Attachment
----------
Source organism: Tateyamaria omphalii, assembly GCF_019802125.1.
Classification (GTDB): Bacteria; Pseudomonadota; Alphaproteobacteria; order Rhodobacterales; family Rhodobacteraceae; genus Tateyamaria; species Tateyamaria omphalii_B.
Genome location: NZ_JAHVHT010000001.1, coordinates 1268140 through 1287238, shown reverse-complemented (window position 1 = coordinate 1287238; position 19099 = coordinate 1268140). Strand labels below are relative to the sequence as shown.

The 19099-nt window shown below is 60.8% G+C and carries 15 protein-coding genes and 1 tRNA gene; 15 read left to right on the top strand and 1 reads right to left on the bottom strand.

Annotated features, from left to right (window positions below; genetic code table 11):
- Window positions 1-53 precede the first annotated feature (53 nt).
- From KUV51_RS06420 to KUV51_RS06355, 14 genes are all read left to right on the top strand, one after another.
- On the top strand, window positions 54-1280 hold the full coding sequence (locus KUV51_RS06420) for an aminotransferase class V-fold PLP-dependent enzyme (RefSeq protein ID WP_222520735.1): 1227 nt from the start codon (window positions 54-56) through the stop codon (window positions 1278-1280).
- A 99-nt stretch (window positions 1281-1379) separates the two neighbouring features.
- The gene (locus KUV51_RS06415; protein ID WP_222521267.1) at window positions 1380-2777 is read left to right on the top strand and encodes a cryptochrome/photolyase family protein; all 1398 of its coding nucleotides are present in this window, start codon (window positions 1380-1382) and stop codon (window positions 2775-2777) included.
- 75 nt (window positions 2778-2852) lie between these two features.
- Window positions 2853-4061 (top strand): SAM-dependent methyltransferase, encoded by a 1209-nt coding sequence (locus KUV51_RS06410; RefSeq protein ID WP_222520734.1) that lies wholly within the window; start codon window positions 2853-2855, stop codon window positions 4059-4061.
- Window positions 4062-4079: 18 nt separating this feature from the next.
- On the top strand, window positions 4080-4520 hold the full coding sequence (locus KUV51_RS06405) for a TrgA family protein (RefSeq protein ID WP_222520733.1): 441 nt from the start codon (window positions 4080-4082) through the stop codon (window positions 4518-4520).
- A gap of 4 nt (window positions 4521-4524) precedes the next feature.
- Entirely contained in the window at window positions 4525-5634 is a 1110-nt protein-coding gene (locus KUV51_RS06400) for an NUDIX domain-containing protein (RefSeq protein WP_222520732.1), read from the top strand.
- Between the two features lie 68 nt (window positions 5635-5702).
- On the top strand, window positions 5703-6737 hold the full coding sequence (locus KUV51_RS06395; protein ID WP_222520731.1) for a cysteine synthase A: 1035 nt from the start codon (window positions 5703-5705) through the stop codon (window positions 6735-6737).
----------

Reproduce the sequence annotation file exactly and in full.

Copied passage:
Source organism: Tateyamaria omphalii, assembly GCF_019802125.1.
Classification (GTDB): Bacteria; Pseudomonadota; Alphaproteobacteria; order Rhodobacterales; family Rhodobacteraceae; genus Tateyamaria; species Tateyamaria omphalii_B.
Genome location: NZ_JAHVHT010000001.1, coordinates 1268140 through 1287238, shown reverse-complemented (window position 1 = coordinate 1287238; position 19099 = coordinate 1268140). Strand labels below are relative to the sequence as shown.

The 19099-nt window shown below is 60.8% G+C and carries 15 protein-coding genes and 1 tRNA gene; 15 read left to right on the top strand and 1 reads right to left on the bottom strand.

Annotated features, from left to right (window positions below; genetic code table 11):
- Window positions 1-53 precede the first annotated feature (53 nt).
- From KUV51_RS06420 to KUV51_RS06355, 14 genes are all read left to right on the top strand, one after another.
- On the top strand, window positions 54-1280 hold the full coding sequence (locus KUV51_RS06420) for an aminotransferase class V-fold PLP-dependent enzyme (RefSeq protein ID WP_222520735.1): 1227 nt from the start codon (window positions 54-56) through the stop codon (window positions 1278-1280).
- A 99-nt stretch (window positions 1281-1379) separates the two neighbouring features.
- The gene (locus KUV51_RS06415; protein ID WP_222521267.1) at window positions 1380-2777 is read left to right on the top strand and encodes a cryptochrome/photolyase family protein; all 1398 of its coding nucleotides are present in this window, start codon (window positions 1380-1382) and stop codon (window positions 2775-2777) included.
- 75 nt (window positions 2778-2852) lie between these two features.
- Window positions 2853-4061 (top strand): SAM-dependent methyltransferase, encoded by a 1209-nt coding sequence (locus KUV51_RS06410; RefSeq protein ID WP_222520734.1) that lies wholly within the window; start codon window positions 2853-2855, stop codon window positions 4059-4061.
- Window positions 4062-4079: 18 nt separating this feature from the next.
- On the top strand, window positions 4080-4520 hold the full coding sequence (locus KUV51_RS06405) for a TrgA family protein (RefSeq protein ID WP_222520733.1): 441 nt from the start codon (window positions 4080-4082) through the stop codon (window positions 4518-4520).
- A gap of 4 nt (window positions 4521-4524) precedes the next feature.
- Entirely contained in the window at window positions 4525-5634 is a 1110-nt protein-coding gene (locus KUV51_RS06400) for an NUDIX domain-containing protein (RefSeq protein WP_222520732.1), read from the top strand.
- Between the two features lie 68 nt (window positions 5635-5702).
- On the top strand, window positions 5703-6737 hold the full coding sequence (locus KUV51_RS06395; protein ID WP_222520731.1) for a cysteine synthase A: 1035 nt from the start codon (window positions 5703-5705) through the stop codon (window positions 6735-6737).